Before “Googling” became a verb, before Google developed page-ranking algorithms, and before Google became the backbone of today’s digital marketing infrastructure — how the hell did search engines work?
The earliest search engines began popping up in the early 90s, but they were vastly different from (and more primitive than) the search engines that we have today.
Let’s take a trip down computer memory lane, back to before Google became the reigning king of internet search.
The Beginning of the Web
In the beginning of the web, search engines often utilized indexed content of public FTP servers, which are archival servers used to transfer files between computers on a network.
Archie, created in 1990, was the first form of search engine that indexed FTP archives, allowing users to find specific files. An Archie server indexed the contents of public FTP servers, and users could search the file names in the indexed server.
An Archie server administrator had to manually add new public FRP servers to the Archie index upon request, and these servers took monthly snapshots of the files in each of the FTP servers.
Archie could not, however, display the contents for each site — only the listings. And although Archie was a good directory of indexed servers, the directories had to be manually created and offered limited search functionality.
Fun fact: the name “Archie” comes from the world “archive” — without the v.
The Rise of Crawlers
The next big step for search engines was the development of web crawlers, which are programs that automatically crawl the web for new and updated content. The introduction of automated web crawlers vastly sped up the indexing process.
JumpStation was the first search engine that implemented a web crawler to create a searchable index that documented titles and headings of websites. When users entered queries on JumpStation’s web form, the search engine returned a list of URLs that matched the queries.
A subsequent search engine called WebCrawler went a step further: its web crawler indexed entire texts of every single page. Hence, WebCrawler became the first search engine to enable full text search.
Then came Lycos, which pushed the limits of web indexing by showcasing a catalog of 54,000 documents during its launch in 1994, which skyrocketed to 60 million documents by 1996.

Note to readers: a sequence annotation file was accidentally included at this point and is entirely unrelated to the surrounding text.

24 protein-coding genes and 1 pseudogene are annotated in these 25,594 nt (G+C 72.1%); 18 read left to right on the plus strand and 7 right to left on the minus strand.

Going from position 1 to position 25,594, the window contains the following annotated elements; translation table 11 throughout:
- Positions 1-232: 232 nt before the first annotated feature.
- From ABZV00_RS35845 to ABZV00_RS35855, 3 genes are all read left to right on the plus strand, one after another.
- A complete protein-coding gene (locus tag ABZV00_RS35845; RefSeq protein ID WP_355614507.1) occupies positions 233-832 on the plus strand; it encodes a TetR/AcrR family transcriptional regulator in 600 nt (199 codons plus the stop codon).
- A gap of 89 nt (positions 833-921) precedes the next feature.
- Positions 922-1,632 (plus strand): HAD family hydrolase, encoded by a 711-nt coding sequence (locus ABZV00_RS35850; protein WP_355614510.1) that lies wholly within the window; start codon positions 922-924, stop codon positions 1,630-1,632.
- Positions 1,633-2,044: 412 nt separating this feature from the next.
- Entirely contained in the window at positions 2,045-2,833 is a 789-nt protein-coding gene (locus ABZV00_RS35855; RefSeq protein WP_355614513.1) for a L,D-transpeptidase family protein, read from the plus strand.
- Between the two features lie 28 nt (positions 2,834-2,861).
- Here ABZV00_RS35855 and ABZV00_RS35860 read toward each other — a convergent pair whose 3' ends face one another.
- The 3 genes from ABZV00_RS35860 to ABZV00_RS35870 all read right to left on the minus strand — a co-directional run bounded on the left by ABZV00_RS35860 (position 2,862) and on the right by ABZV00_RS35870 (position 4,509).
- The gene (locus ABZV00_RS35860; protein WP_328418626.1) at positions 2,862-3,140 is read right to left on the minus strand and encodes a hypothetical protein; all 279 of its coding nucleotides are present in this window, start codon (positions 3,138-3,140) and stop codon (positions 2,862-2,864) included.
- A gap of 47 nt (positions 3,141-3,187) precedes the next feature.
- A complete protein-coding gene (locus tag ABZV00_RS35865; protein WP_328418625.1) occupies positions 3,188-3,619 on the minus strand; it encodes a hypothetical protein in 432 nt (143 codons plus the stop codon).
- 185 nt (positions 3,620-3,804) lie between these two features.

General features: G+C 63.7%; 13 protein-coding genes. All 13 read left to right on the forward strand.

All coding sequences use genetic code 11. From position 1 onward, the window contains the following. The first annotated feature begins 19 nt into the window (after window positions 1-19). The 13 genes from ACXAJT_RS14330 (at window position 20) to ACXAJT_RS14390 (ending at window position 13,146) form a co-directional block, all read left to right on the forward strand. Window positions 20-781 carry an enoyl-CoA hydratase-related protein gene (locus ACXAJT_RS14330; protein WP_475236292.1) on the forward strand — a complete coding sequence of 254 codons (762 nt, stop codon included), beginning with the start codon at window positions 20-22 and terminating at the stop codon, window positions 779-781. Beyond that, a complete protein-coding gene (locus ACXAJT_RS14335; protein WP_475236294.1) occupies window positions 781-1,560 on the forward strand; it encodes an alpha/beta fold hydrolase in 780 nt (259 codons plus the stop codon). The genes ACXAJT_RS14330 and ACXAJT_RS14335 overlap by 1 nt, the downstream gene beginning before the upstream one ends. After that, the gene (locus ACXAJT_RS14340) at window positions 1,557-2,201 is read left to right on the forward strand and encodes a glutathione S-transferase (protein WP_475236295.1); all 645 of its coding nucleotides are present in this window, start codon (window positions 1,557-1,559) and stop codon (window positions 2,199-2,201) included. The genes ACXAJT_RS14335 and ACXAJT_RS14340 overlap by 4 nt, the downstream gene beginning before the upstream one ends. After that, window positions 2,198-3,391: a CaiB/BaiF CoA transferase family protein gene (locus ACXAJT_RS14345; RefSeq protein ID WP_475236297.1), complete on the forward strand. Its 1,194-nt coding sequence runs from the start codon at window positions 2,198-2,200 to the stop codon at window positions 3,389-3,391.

Advanced Search Techniques
Little by little, search engines became more sophisticated.
Excite, which debuted in 1995, became the first search engine to use word relationships and statistical analysis to produce relevant and accurate search results.
AltaVista, on the other hand, introduced natural language search queries — allowing users to type in what they were looking for instead of searching for strings of awkward queries.
AltaVista was also the first search engine to use the Boolean Operator, which uses the words AND, OR and NOT to broaden or narrow search results. For example, the query “mountain AND hiking” would include results that contain: “mountain hiking” and “hiking on tall mountains at night.” The query “ham OR eggs” would show results that include ham but not eggs, and vice versa.
Then, Ask Jeeves (now Ask.com) put natural language search to use by creating a question-and-answer model of search, which introduced a much more fluid and natural search experience.
The Rise of PageRank
The most groundbreaking development of search engines was what Google is famous for now: the PageRank system.
The basic idea of PageRank was this: internal and external links among sites could be used to measure the quality of websites.
This network of links became a great indicator of site authority — more incoming links meant the site is more trustworthy.
PageRank, along with other page-ranking algorithms such as Panda, Penguin and Hummingbird, became the main tool for deciding which sites would show high up in the SERP — thus creating the modern practice of Search Engine Optimization, or SEO.
And the rest is history.
Want to learn more about how Google ranks your site? Find out how you could be damaging your site’s Google ranking or get informed on how to build up your link juice with internal links.
Do you know any other search engines that came before Google? Tweet us @Perfect_Search.